I still am wary about this whole matter. I still think McConnell can craft a bill that is punitive enough to get Lee and Rand Paul back on board and, anyway, ni shagu nazad. The problem is that, as Roy Blunt noted, that will cost him more votes than it will pick up. McConnell is now stuck more deeply into the corner with which he's grown quite familiar, and into which he wandered, eyes open, at the bidding of a president* who doesn't know anything about anything. Ignorance and cruelty are the pre-existing conditions here, and the Republicans are finding out they're not covered for those.

  2. #2
    Senior Member Shawn C.'s Avatar
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    Very satisfying indeed. Also a bit of relief. I was thinking that perhaps it would be a good thing for the people that voted for Trump to get exactly what they wanted. But in reality, the rubes who lost their Medicaid would just end up blaming it on Obama, or Hillary's e-mails or some other right wing radio lie. There was no object lesson to be taught here so I was happy last night when it became clear that the support was not there, even if that opposition was for all the wrong reasons.

    And a big thumbs up for "konztitooshunal skolar." Too funny. Mike Lee is a ideologue and tool of the first order with just enough smarts and education to make him dangerous.

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    The only real solution here is that we need to move to a single payer system. A lot of people would benefit from it.

    Sent from my SM-G900V using Tapatalk

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    Senior Member Shawn C.'s Avatar
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    Quote Originally Posted by NZ Indicator View Post
    The only real solution here is that we need to move to a single payer system. A lot of people would benefit from it.

    Sent from my SM-G900V using Tapatalk
    You shut your socialist mouth!!!!!


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    Quote Originally Posted by NZ Indicator View Post
    The only real solution here is that we need to move to a single payer system. A lot of people would benefit from it.

    Sent from my SM-G900V using Tapatalk
    I agree. It would make sense on a lot of levels.

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    Quote Originally Posted by NZ Indicator View Post
    The only real solution here is that we need to move to a single payer system. A lot of people would benefit from it.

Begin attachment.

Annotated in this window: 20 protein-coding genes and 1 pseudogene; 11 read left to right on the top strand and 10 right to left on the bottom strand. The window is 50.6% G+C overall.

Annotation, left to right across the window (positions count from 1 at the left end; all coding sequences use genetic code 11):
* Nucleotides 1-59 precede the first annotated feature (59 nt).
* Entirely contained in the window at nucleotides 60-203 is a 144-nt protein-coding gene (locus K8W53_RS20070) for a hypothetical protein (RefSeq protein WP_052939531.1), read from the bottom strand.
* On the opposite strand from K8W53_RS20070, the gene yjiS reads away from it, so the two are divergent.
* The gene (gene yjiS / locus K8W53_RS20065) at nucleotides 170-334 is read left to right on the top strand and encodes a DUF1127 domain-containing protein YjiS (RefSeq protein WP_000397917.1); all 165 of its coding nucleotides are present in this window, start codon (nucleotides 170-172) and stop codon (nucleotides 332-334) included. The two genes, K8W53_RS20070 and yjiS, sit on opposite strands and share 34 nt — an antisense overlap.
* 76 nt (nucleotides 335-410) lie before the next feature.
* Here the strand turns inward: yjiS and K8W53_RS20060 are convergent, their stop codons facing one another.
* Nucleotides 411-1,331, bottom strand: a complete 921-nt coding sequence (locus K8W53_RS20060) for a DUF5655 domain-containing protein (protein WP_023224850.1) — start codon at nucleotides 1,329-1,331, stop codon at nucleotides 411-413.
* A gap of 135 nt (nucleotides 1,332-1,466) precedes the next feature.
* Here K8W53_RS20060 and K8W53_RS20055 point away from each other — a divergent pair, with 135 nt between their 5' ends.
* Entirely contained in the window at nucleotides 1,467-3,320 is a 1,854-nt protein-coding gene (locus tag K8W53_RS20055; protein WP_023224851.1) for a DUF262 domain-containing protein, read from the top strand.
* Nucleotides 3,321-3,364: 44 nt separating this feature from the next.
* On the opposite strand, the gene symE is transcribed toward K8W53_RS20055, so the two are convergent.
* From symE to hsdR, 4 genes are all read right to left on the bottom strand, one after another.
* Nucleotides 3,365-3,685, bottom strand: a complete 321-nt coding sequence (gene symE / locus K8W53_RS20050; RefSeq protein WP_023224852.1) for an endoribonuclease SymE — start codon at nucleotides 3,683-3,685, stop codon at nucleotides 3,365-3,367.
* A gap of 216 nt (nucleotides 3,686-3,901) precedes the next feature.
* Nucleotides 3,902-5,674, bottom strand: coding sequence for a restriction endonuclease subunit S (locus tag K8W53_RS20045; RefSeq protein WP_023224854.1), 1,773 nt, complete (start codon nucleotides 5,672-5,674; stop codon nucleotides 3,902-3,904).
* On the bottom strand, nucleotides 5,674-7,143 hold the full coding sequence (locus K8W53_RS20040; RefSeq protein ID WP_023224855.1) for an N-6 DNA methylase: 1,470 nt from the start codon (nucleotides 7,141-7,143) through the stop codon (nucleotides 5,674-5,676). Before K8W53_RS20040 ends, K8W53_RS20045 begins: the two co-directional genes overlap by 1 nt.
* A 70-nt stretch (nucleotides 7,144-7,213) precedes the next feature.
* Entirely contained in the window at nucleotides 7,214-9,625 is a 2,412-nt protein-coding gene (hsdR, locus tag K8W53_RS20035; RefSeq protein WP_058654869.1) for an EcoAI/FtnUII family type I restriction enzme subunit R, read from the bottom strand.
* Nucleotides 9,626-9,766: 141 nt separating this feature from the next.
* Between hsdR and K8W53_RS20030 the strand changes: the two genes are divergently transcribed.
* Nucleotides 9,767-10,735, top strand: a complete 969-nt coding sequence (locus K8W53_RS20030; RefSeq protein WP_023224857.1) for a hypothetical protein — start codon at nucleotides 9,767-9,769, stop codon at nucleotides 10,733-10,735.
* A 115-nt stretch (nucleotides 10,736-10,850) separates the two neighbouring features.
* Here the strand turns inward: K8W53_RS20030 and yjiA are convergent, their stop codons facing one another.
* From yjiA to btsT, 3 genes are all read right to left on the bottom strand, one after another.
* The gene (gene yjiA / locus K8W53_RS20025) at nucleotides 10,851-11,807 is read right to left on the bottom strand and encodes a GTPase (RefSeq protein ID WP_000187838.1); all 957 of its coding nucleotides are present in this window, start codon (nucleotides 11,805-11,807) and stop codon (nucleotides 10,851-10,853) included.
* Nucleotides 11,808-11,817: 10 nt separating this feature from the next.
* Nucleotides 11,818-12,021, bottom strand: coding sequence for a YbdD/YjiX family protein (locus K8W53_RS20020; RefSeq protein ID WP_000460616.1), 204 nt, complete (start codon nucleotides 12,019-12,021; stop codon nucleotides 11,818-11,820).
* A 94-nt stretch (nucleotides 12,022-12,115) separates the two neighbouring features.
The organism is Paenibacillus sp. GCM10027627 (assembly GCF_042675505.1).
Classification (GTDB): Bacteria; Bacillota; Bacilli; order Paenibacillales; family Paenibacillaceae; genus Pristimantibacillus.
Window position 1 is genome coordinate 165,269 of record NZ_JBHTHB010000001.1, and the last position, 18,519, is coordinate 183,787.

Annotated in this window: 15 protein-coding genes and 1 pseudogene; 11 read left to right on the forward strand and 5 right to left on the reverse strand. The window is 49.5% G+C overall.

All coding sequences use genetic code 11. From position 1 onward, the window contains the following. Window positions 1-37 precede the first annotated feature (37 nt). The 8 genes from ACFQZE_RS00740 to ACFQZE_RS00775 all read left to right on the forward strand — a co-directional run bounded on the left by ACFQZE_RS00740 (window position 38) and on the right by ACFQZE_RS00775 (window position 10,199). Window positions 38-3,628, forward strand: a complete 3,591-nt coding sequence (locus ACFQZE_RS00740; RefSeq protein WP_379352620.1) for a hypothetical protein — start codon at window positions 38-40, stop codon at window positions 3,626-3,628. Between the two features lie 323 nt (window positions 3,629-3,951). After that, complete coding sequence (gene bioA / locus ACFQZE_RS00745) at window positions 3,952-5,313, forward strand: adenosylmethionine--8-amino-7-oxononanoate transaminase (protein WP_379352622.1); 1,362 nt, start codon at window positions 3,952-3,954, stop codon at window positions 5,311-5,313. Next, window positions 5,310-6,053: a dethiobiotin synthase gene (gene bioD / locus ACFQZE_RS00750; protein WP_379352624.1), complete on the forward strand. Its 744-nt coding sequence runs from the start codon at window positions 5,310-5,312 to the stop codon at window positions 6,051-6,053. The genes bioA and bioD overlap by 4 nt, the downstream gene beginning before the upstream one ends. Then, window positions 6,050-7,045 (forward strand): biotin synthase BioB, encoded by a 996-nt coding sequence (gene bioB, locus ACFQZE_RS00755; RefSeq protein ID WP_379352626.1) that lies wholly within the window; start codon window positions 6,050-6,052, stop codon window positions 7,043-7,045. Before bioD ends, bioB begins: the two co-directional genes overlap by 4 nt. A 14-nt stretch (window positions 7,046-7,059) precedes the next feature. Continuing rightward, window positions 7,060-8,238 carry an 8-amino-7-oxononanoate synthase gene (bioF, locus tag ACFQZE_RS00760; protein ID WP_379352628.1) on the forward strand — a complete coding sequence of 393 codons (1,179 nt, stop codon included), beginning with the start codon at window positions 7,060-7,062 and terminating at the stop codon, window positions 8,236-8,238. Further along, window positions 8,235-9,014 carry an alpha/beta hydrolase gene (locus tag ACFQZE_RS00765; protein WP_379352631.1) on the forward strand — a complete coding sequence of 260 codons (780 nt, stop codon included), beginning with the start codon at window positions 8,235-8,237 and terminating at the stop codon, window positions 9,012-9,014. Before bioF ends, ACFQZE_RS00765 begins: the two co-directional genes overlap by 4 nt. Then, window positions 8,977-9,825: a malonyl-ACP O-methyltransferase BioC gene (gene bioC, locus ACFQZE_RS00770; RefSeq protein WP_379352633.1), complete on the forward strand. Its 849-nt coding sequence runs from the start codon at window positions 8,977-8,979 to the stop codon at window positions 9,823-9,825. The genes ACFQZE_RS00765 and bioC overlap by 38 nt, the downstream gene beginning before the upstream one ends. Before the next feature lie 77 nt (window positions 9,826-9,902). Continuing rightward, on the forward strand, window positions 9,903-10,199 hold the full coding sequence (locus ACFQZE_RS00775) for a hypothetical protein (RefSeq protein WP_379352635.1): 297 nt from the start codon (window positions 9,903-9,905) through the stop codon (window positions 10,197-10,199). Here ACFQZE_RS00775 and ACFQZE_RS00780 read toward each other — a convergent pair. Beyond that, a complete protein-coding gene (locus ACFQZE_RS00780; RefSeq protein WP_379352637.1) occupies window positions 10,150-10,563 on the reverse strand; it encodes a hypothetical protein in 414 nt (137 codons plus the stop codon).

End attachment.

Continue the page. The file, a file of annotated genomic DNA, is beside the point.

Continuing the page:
Sent from my SM-G900V using Tapatalk
    Total rope-a-dope. Implement some half-assed market based system with a mandate; all efforts at reforming it are then doomed to failure (because the GOP doesn't want to be perceived as meanies); Pretty soon the people most opposed to Obamacare (joe K and the like) throw up their hands and ask for single-payer.

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    Quote Originally Posted by sherb View Post
    Total rope-a-dope. Implement some half-assed market based system with a mandate; all efforts at reforming it are then doomed to failure (because the GOP doesn't want to be perceived as meanies); Pretty soon the people most opposed to Obamacare (joe K and the like) throw up their hands and ask for single-payer.
    He may have huge man-boobs, but Barney Frank was no dope.

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    Quote Originally Posted by sherb View Post
    Total rope-a-dope. Implement some half-assed market based system with a mandate; all efforts at reforming it are then doomed to failure (because the GOP doesn't want to be perceived as meanies); Pretty soon the people most opposed to Obamacare (joe K and the like) throw up their hands and ask for single-payer.
    You like that?

    I was getting in touch with my inner liberal.

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    In the timing is everything department...

    A poster on r/bjj is worried about a pop in his knee. He's worried that it will either cost him a lot, or he'll have to wait 6 to 12 months for surgery.

    Of course, he's from Canada.

  10. #10
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    Quote Originally Posted by NZ Indicator View Post
    The only real solution here is that we need to move to a single payer system. A lot of people would benefit from it.

    Sent from my SM-G900V using Tapatalk
    Wait... What?

    I think I need new glasses.